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WI Budget Project: Lawmakers Shortchanging the State

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PHOTO: A new report from the Wisconsin Budget Project says state legislators are shortchanging the public and hampering the state's growth by giving tax cuts to the wealthy and stripping investments to education and health care. Photo courtesy Wis. Budget Project.
PHOTO: A new report from the Wisconsin Budget Project says state legislators are shortchanging the public and hampering the state's growth by giving tax cuts to the wealthy and stripping investments to education and health care. Photo courtesy Wis. Budget Project.
August 11, 2014

MADISON, Wis. – The future of economic progress in Wisconsin is being questioned in a new report from the Wisconsin Budget Project, which shows state lawmakers may be hindering the tradition of investing in education and other assets that contribute to business growth and development.

Research analyst and report co-author Tamarine Cornelius said decisions made by state legislators over the past three years have derailed the Wisconsin's history of investing in education and health care.

Cornelius said the people of Wisconsin have long viewed these investments as building blocks to prosperity.

"We have a great university system, a very solid structure of public schools and over time we’ve built up the resources we need to make those excellent education systems, and it's paid off,” she said. “But today's lawmakers have rolled back some of those investments and unfortunately, we're seeing some of the results."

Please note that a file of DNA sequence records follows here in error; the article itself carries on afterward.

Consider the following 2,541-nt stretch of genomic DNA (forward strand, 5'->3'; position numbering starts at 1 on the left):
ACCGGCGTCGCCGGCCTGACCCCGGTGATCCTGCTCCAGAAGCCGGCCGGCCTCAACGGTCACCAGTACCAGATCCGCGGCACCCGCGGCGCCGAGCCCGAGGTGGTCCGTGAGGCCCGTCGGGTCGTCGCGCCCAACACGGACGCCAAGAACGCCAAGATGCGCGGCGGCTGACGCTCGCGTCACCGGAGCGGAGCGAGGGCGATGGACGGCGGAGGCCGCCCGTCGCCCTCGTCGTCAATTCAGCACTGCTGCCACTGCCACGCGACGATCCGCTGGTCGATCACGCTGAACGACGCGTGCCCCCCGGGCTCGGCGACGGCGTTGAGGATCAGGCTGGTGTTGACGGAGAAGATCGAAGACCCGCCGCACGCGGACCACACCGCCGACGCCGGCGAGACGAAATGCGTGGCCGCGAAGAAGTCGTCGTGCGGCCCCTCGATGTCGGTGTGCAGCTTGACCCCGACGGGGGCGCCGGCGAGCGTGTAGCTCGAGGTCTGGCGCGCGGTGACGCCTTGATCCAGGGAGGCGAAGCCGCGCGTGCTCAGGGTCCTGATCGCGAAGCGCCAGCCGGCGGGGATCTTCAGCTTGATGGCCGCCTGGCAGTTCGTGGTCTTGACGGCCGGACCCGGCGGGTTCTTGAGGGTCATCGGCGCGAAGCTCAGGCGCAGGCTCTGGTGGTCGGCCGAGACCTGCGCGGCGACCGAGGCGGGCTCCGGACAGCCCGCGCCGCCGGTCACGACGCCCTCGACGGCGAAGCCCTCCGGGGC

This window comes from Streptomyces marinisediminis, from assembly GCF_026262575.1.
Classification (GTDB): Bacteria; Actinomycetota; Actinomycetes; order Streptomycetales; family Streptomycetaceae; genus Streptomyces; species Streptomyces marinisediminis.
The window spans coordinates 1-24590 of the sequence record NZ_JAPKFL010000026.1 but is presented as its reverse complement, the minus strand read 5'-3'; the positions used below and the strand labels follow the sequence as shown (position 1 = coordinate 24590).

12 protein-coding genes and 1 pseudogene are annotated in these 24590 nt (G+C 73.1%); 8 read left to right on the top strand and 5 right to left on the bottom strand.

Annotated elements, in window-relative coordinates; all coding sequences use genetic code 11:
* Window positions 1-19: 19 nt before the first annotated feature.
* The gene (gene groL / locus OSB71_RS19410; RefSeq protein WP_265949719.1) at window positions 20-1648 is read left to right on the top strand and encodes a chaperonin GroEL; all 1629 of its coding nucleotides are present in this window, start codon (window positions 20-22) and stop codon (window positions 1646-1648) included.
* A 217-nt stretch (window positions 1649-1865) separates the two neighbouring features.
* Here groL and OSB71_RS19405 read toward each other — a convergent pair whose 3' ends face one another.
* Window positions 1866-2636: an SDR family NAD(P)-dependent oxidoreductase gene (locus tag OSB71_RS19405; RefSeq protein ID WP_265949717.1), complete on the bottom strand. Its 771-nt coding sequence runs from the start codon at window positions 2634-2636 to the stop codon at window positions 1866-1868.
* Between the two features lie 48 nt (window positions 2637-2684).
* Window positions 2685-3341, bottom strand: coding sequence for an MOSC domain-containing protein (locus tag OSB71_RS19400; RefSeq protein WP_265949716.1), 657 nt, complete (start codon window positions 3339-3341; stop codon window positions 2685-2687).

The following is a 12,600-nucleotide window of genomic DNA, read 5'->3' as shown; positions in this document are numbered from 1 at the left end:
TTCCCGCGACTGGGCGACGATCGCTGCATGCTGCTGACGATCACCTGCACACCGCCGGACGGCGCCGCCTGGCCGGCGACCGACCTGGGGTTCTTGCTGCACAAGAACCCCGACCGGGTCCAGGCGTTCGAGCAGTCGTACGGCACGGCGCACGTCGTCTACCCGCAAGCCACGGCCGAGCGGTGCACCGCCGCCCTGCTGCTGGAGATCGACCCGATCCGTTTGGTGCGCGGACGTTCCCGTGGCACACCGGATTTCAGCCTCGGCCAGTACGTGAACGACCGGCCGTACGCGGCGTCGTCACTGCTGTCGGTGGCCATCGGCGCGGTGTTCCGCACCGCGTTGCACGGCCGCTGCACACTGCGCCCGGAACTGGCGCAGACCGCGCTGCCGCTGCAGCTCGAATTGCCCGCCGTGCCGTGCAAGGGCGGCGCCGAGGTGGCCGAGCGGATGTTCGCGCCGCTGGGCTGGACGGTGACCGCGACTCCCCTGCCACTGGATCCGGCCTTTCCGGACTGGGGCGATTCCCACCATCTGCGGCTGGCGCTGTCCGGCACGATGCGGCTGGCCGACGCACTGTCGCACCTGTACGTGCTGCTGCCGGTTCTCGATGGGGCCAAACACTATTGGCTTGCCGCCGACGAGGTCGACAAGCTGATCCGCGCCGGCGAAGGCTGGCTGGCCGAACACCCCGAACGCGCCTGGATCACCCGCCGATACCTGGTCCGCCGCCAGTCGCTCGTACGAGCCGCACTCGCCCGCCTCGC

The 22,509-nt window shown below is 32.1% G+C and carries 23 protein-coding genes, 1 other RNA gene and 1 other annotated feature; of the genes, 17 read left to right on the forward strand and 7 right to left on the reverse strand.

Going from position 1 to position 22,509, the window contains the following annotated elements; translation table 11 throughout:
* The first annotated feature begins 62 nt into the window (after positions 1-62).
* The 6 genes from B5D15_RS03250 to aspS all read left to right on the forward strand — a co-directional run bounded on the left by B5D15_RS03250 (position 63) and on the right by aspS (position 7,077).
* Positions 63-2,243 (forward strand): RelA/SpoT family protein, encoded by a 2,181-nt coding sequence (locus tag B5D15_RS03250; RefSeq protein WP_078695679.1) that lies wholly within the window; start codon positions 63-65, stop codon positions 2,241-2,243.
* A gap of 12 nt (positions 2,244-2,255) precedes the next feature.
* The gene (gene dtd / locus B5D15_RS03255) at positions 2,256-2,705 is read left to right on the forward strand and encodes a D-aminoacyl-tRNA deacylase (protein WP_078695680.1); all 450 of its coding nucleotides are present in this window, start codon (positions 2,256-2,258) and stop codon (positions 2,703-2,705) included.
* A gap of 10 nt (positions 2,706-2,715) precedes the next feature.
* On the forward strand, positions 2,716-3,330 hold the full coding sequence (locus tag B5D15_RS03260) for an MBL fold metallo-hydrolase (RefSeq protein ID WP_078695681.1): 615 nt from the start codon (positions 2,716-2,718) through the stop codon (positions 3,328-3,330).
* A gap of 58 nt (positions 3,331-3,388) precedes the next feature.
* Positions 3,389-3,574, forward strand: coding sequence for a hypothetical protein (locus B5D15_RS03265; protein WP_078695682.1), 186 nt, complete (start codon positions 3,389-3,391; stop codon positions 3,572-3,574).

Some lawmakers said the changes are necessary to help Wisconsin grow economically. Cornelius doesn’t believe that’s the case, noting Wisconsin lags behind other Midwest states in terms of growth.

According to statistics in the Wisconsin Budget Project report, the Legislature has voted for 43 tax cuts since 2011, draining nearly $2 billion from education, health care, and other priorities. Cornelius said only the wealthy really benefited from the cuts.

"If you're in the top one-percent, your average tax break for these big tax cut packages was about $2,500,” she said. “If you are in the bottom 20 percent, your average tax cut was $48."

Cornelius suggests the state's leaders take a step back and consider where Wisconsin is headed.

"We've made these tax cuts, we've made these cuts to investments and things that have helped Wisconsin thrive over the years - what have we gotten for that?” she asked. “What we haven't gotten is job growth that exceeds what other states are having. It might be time to ask, 'Is this a path we want to continue down if it hasn't yielded yet the results that we are looking for?'"

The report indicates only six states have made bigger cuts in state support for education in recent years, and all states bordering Wisconsin have had faster private-sector job growth since 2010.

Tim Morrissey, Public News Service - WI